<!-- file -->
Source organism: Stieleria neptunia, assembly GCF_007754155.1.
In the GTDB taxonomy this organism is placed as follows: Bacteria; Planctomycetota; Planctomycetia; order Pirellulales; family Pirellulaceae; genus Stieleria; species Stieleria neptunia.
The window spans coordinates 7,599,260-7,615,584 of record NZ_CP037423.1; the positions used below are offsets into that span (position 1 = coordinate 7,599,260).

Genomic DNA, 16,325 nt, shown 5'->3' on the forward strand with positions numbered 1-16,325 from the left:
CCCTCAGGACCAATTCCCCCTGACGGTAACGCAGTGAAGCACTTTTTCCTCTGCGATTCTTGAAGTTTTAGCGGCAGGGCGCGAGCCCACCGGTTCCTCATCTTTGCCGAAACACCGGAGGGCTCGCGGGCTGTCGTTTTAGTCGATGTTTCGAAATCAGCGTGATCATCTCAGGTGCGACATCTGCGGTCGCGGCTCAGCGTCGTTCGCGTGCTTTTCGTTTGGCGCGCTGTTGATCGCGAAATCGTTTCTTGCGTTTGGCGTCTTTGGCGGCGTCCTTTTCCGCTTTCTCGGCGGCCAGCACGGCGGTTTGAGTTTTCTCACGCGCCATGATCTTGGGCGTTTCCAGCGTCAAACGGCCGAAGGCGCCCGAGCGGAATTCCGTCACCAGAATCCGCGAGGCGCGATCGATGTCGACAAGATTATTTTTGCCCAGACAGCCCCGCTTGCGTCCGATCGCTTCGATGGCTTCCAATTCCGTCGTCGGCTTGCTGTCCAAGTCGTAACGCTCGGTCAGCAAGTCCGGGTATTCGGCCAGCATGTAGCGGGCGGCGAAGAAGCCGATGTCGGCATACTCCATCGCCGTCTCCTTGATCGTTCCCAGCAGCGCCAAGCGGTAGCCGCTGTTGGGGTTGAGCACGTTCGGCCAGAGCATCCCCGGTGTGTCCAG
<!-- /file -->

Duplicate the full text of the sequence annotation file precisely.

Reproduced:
Source organism: Stieleria neptunia, assembly GCF_007754155.1.
In the GTDB taxonomy this organism is placed as follows: Bacteria; Planctomycetota; Planctomycetia; order Pirellulales; family Pirellulaceae; genus Stieleria; species Stieleria neptunia.
The window spans coordinates 7,599,260-7,615,584 of record NZ_CP037423.1; the positions used below are offsets into that span (position 1 = coordinate 7,599,260).

Genomic DNA, 16,325 nt, shown 5'->3' on the forward strand with positions numbered 1-16,325 from the left:
CCCTCAGGACCAATTCCCCCTGACGGTAACGCAGTGAAGCACTTTTTCCTCTGCGATTCTTGAAGTTTTAGCGGCAGGGCGCGAGCCCACCGGTTCCTCATCTTTGCCGAAACACCGGAGGGCTCGCGGGCTGTCGTTTTAGTCGATGTTTCGAAATCAGCGTGATCATCTCAGGTGCGACATCTGCGGTCGCGGCTCAGCGTCGTTCGCGTGCTTTTCGTTTGGCGCGCTGTTGATCGCGAAATCGTTTCTTGCGTTTGGCGTCTTTGGCGGCGTCCTTTTCCGCTTTCTCGGCGGCCAGCACGGCGGTTTGAGTTTTCTCACGCGCCATGATCTTGGGCGTTTCCAGCGTCAAACGGCCGAAGGCGCCCGAGCGGAATTCCGTCACCAGAATCCGCGAGGCGCGATCGATGTCGACAAGATTATTTTTGCCCAGACAGCCCCGCTTGCGTCCGATCGCTTCGATGGCTTCCAATTCCGTCGTCGGCTTGCTGTCCAAGTCGTAACGCTCGGTCAGCAAGTCCGGGTATTCGGCCAGCATGTAGCGGGCGGCGAAGAAGCCGATGTCGGCATACTCCATCGCCGTCTCCTTGATCGTTCCCAGCAGCGCCAAGCGGTAGCCGCTGTTGGGGTTGAGCACGTTCGGCCAGAGCATCCCCGGTGTGTCCAG